Walter Russel Mead has been awaiting the arrival of the Jewish Annotated New Testament, which he has ordered from Amazon.com. This is a look at the New Testament by prominent Jewish scholars. As Mead puts it;
This is a book that any serious Christian student of the New Testament will want to consult; anytime a familiar text is read from an unfamiliar angle, new insights are likely to come. More to the point, rabbinical Judaism and Christianity are the two great religious legacies of first century Palestine. Learning to see Jesus through Jewish eyes is a way for Christians to encounter another side of the man we recognize as son of God and savior.
Considering that all but one of the authors of the books of the New Testament are believed to be Jews (Luke was the exception). and that Jesus and his disciples were all Jews, it is amazing that no one ever thought of doing a project like this before. Well, perhaps not since the mutual antagonism between these two great faiths has only declined this century with the lessening of anti-semitism among many Christians. As Mead points out, this process began with the Protestant Reformation and the reformers’ translation of the Bible into vernacular languages.
This began to change with the Reformation — although Martin Luther’s anti-Semitism helped embed some deeply destructive memes in German culture. First and foremost, the translation of the whole Bible into the vernacular languages coupled with the invention of printing put the Jewish scriptures into the hands of ordinary Christians for the first time. In Medieval Christian preaching and liturgy, the New Testament got more attention than the Old, the gospels got more than the epistles of Paul, and the Passion narratives got more attention than the rest of the gospel story.
The consequence was that most Christians spent most of their time with the parts of their Bible in which Jesus was engaged in theological controversy with Jewish religious leaders, or being handed over to the Romans for execution by a faction of the Jewish religious leadership of the day. Every Sunday the liturgy of the Mass retold the story of the crucifixion; every year reached its religious climax with the intense focus on the sufferings of Christ in the last week of his life — arguing with Jews, and ultimately dying at the instigation of his (Jewish) enemies.
But as Christians encountered more of the Bible, this picture began to change. Calvinists and others who believed in the literal and eternal truth of the Word of God came to believe that the promises God made to Abraham were still valid today: that the Jews still had a place in God’s plan, that the gift of the Holy Land to the physical descendants of Abraham remained valid, that Jews would return to that land before the end of history, and that God commanded the rest of mankind to bless and help Israel, rather than to curse and attack it.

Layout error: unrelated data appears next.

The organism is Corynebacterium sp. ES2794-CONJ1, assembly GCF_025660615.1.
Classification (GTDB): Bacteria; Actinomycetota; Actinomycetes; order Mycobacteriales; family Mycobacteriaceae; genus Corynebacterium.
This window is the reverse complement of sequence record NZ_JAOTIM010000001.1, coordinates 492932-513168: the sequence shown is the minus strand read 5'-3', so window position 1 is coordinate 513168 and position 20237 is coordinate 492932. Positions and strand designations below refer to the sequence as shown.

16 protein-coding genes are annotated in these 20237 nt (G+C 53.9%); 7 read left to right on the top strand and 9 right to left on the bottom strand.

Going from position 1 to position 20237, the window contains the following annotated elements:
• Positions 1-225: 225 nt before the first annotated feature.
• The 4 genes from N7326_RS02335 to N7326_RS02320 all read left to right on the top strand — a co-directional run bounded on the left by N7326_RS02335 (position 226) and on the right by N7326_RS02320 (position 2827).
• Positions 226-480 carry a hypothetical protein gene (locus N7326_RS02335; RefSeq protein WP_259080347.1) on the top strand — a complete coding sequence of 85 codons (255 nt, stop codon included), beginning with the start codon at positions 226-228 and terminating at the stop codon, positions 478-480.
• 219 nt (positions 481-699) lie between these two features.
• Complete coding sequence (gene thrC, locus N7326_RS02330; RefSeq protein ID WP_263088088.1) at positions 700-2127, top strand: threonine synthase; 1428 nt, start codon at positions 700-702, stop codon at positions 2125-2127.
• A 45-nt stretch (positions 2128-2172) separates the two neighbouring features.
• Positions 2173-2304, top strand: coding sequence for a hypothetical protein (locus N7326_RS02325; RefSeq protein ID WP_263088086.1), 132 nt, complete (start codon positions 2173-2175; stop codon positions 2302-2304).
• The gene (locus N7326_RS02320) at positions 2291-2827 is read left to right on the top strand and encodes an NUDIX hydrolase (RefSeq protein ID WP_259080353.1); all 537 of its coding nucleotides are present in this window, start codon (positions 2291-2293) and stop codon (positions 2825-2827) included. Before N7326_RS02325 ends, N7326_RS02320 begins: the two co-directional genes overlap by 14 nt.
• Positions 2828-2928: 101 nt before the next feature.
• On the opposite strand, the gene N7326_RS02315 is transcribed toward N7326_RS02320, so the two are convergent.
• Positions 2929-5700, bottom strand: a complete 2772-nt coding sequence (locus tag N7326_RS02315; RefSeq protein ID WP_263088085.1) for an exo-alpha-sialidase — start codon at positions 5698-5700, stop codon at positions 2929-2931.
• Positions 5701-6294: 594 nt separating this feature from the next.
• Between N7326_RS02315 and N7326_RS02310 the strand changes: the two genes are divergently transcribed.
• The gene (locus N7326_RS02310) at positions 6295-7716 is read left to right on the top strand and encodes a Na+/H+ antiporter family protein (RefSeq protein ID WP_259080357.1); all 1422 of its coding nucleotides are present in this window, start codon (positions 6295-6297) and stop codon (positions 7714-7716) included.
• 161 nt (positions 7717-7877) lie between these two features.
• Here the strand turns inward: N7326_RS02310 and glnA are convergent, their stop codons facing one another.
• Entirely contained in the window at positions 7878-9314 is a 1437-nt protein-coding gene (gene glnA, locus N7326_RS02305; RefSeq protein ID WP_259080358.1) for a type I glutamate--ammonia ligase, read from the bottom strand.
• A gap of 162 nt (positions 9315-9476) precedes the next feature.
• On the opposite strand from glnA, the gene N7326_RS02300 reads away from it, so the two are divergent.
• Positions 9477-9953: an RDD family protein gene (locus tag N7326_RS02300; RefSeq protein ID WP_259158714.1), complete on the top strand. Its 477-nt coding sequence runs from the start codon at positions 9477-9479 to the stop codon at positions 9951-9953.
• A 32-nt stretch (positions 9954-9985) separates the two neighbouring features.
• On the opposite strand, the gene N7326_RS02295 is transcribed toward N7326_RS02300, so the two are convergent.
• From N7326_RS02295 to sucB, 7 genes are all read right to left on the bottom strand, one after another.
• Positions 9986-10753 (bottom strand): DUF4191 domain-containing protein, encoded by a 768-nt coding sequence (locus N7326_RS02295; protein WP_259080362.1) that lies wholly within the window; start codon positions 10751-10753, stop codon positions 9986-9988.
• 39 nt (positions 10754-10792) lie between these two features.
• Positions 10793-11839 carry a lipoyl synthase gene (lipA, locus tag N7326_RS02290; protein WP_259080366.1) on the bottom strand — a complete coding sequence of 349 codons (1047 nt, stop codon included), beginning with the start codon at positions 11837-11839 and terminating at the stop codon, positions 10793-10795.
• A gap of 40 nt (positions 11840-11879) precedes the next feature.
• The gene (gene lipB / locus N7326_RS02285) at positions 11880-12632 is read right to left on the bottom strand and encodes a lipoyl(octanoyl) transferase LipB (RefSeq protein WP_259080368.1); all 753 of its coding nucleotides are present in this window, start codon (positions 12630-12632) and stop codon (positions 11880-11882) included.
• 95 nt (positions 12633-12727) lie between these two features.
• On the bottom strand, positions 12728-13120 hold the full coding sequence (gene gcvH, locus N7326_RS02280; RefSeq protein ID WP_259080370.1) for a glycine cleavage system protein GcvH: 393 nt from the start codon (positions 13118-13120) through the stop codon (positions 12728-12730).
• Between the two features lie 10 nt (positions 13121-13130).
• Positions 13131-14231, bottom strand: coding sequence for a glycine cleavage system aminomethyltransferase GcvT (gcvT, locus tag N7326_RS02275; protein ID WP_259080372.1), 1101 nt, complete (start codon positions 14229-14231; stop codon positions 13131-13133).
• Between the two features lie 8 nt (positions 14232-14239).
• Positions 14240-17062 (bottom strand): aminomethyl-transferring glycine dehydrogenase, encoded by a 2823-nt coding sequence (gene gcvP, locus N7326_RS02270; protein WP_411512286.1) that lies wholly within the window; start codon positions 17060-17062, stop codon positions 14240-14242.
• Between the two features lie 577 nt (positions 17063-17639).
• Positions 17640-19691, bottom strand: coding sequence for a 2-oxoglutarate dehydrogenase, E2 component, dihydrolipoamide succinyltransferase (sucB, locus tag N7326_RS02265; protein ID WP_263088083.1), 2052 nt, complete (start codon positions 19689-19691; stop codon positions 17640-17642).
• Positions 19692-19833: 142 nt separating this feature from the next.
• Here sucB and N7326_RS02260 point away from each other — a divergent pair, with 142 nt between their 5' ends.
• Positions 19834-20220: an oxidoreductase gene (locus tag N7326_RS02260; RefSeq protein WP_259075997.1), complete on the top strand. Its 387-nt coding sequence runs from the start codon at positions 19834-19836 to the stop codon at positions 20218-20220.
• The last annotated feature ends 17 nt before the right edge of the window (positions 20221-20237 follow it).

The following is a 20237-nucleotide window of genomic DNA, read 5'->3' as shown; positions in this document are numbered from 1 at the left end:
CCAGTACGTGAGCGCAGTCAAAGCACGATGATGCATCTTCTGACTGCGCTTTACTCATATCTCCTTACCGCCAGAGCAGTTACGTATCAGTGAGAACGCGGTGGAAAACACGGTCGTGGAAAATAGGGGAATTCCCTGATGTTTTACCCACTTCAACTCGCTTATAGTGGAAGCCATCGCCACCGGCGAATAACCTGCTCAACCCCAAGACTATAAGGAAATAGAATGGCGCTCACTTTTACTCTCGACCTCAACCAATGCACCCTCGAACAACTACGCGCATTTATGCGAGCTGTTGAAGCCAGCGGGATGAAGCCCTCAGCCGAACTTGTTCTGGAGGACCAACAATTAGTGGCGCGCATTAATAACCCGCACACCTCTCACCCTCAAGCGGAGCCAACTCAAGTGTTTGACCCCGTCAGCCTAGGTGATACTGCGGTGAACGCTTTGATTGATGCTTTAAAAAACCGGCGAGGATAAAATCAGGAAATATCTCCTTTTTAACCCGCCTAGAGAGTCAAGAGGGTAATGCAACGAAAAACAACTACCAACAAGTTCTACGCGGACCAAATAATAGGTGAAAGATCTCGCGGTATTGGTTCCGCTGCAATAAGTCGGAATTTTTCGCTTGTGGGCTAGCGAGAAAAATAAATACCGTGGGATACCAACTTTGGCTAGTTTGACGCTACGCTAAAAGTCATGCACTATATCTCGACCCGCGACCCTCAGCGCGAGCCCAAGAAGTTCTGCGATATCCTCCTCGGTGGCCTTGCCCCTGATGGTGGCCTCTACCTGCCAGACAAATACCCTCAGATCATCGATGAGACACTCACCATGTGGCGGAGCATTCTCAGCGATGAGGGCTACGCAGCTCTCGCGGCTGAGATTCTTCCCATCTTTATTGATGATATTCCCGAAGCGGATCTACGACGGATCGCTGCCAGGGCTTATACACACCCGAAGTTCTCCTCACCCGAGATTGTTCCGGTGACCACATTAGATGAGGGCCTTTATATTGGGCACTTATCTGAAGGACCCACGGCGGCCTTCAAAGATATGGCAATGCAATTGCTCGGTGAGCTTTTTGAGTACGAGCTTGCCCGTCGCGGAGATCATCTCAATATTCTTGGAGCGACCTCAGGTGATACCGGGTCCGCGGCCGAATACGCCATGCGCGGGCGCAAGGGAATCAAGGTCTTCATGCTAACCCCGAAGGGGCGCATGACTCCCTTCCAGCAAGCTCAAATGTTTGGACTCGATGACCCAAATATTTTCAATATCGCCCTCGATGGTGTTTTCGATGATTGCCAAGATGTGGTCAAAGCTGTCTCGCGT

More, acquaintance with the Old Testament exposed Christians to Jewish heroes of faith: to kings and prophets and warriors who walked with the God of Abraham and from whose teachings and experiences Christians had much to learn. Where Calvinist, Anabaptist and Quaker influence was strong, Christian parents began to give their children names from the Jewish scriptures: Hannah, Caleb, Esther, Josiah, Ruth, Joshua, Ezekiel, Rebecca, Ezra, Nathaniel, Naomi, Seth and Sarah entered the English speaking world.
This includes the Puritans who settled New England. An archeologist of the future who examined cemeteries of seventeenth century Massachusetts might well come to believe that the colony was settled by Hebrews based on the names on the grave stones.
I think that I will get this book too, if it can be gotten for the Kindle. I have no idea what Jewish scholars might have to say about the New Testament but I am sure that their insights will be interesting and profitable. I would be especially interested in reading how the teachings of Jesus related to the various Jewish factions of his day.